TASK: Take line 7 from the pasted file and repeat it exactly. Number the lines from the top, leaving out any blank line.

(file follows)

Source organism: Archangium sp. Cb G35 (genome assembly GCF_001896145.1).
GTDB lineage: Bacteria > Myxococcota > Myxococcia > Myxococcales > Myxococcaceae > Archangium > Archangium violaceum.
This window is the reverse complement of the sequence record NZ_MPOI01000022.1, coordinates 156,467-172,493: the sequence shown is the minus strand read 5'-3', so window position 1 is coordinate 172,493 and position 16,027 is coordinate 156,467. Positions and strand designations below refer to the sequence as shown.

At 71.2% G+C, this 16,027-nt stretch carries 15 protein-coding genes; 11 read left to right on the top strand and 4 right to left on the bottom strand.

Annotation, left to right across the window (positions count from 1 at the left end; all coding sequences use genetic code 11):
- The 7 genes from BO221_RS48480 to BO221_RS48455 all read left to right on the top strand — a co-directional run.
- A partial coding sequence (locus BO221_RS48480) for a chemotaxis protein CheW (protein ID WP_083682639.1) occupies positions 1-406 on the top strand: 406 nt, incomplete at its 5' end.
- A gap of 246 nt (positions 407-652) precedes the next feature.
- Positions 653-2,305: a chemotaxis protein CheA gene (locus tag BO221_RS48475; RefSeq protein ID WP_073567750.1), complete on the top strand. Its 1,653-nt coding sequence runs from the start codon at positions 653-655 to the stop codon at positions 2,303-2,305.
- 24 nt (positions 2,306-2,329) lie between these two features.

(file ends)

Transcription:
- A partial coding sequence (locus BO221_RS48480) for a chemotaxis protein CheW (protein ID WP_083682639.1) occupies positions 1-406 on the top strand: 406 nt, incomplete at its 5' end.